People might be living longer these days, but that doesn’t mean you should put off creating a will. Unfortunately, 60 percent of American adults don’t have an estate plan. Should tragedy strike, their assets would be distributed according to state law, which may not necessarily be ideal given their family dynamic.
There are several reasons why people postpone estate planning. Some don’t like to think about their own mortality; others feel overwhelmed by the thought of taking inventory of everything. But here’s some good news: Creating a will doesn’t have to be challenging. With guidance from a seasoned professional, you can break up the task of writing a comprehensive estate plan into several smaller tasks and then tackle them one at a time.
Let’s examine a few factors to consider when creating a will:
If you have any minor children, consider who would take care of them should something happen to you and their other parent. Common guardians to name in a will include parents, siblings, and close family friends.
It is important to focus on the big picture when creating an estate plan, but don’t forget about smaller, cherished possessions that hold a lot of sentimental value. Examples might include artwork, jewelry, photographs, and family heirlooms.
It is not uncommon for people to leave a portion of their estate to a nonprofit organization. However, unless you specifically include this when creating a will, your favorite charities will not receive anything.
U.S. News & World Report reminds readers that beneficiary designations, like those on life insurance policies, IRAs, and annuities, can override the terms of a will. To prevent confusion, make sure there are no discrepancies between your will and any beneficiary designations.
In a few years, virtually everyone who dies will have some kind of digital legacy. How do you want websites, online profiles, and social media accounts handled after you pass? You can include specific instructions in your will.
Drafting your will with the assistance of an attorney can help you avoid the risk of making crucial oversights that not only affect how your wealth is distributed but also cause immense stress and confusion for surviving loved ones. Speaking with an experienced professional about these five factors to consider when creating a will can help you ensure nothing is missed in your future plans.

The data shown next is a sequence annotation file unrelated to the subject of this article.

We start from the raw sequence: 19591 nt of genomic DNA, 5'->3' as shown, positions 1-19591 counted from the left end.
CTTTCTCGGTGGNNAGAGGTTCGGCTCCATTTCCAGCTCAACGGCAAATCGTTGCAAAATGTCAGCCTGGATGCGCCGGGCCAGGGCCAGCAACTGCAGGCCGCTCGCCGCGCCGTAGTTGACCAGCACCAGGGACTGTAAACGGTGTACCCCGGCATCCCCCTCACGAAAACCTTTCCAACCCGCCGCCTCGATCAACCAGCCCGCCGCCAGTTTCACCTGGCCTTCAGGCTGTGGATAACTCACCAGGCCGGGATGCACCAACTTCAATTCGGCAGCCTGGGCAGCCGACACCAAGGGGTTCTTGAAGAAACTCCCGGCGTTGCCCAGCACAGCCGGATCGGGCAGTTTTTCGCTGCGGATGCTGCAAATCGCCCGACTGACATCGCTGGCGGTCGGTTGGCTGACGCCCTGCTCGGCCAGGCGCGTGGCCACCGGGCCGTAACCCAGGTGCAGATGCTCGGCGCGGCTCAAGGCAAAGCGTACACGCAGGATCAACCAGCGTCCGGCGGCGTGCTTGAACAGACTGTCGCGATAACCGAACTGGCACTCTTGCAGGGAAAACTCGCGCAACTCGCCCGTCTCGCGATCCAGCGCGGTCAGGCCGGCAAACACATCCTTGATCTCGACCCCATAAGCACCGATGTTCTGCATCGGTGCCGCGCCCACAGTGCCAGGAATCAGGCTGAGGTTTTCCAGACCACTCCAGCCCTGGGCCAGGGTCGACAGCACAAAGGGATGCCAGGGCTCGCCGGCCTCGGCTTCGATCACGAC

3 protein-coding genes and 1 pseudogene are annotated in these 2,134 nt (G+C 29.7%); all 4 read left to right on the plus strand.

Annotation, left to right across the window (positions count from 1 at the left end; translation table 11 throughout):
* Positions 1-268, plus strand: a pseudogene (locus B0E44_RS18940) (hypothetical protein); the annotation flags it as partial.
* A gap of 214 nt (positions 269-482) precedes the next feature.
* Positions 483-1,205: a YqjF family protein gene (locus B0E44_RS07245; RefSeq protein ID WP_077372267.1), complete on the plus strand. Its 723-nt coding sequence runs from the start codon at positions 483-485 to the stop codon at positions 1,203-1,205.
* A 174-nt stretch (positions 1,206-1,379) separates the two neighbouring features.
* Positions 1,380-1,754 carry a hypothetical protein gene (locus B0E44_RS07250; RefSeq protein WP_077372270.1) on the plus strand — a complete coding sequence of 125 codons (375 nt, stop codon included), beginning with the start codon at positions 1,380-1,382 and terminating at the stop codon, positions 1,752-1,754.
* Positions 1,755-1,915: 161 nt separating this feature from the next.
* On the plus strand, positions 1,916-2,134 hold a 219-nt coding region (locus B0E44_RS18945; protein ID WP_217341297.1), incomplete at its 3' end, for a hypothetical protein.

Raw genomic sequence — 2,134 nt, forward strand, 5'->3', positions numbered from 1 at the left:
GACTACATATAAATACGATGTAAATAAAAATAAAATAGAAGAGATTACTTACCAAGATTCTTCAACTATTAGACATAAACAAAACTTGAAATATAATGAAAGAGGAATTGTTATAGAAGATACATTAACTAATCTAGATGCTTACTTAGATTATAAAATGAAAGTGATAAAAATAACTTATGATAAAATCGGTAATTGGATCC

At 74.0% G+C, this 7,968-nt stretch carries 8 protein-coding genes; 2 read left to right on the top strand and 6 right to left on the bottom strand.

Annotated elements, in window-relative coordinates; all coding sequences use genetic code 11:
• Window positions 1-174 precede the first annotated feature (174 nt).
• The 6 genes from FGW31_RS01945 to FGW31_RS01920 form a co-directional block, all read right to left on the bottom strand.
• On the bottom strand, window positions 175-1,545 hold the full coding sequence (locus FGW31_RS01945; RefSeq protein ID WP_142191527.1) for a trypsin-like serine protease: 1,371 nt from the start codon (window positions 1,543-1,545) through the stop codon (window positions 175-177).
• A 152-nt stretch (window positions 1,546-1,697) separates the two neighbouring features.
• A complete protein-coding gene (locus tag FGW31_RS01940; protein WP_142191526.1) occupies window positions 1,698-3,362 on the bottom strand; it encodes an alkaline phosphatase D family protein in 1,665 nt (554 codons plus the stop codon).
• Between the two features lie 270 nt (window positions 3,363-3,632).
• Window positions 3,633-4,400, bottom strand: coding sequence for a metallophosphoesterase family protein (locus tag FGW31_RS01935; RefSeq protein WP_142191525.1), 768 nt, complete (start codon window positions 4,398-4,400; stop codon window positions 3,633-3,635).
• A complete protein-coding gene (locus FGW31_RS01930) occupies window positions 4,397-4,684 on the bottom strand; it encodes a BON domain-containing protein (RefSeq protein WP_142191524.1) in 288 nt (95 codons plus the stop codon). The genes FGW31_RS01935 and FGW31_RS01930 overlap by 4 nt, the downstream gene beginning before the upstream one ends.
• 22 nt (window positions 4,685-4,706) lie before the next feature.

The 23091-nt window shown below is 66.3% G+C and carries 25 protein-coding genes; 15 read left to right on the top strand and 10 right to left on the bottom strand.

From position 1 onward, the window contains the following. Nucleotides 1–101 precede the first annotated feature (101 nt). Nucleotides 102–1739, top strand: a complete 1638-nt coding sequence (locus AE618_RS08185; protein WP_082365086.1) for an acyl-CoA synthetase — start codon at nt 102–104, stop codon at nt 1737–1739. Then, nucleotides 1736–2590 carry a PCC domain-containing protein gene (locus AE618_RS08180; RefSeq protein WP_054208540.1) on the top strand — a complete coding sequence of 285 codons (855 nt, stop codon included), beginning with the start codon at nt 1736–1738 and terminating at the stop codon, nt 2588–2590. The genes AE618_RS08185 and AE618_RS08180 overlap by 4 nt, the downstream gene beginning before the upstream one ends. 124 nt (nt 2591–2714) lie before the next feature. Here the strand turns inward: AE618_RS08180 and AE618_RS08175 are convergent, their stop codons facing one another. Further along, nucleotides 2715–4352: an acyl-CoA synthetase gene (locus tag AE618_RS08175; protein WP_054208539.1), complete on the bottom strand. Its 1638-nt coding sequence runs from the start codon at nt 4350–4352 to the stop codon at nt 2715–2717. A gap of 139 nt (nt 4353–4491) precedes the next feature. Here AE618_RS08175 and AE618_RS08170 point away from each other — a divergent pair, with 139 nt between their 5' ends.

If you’re ready to get started on creating or modifying a will, turn to an estate planning attorney at Ball Eggleston. Our will and trust lawyers have more than 120 years of combined experience helping clients protect their loved ones’ financial future. Call (765) 742-9046 or visit our website to schedule a case evaluation with an estate planning lawyer in Lafayette.
Contact us today to schedule a consultation with one of our experienced attorneys.
Ball Eggleston—a Lafayette, Indiana law firm—is located at 201 Main Street, Suite 810 P.O. Box 1535 Lafayette, IN 47902. Contact Ball Eggleston by phone at (765) 742-9046, by fax at (765) 742-1966, or by email at firstname.lastname@example.org. For additional information, find Ball Eggleston online at www.ball-law.com.
Disclaimer: The content of this blog is intended to be general and informational in nature. It is advertising material and is not intended to be, nor is it, legal advice to or for any particular person, case, or circumstance. Each situation is different, and you should consult an attorney if you have any questions about your situation.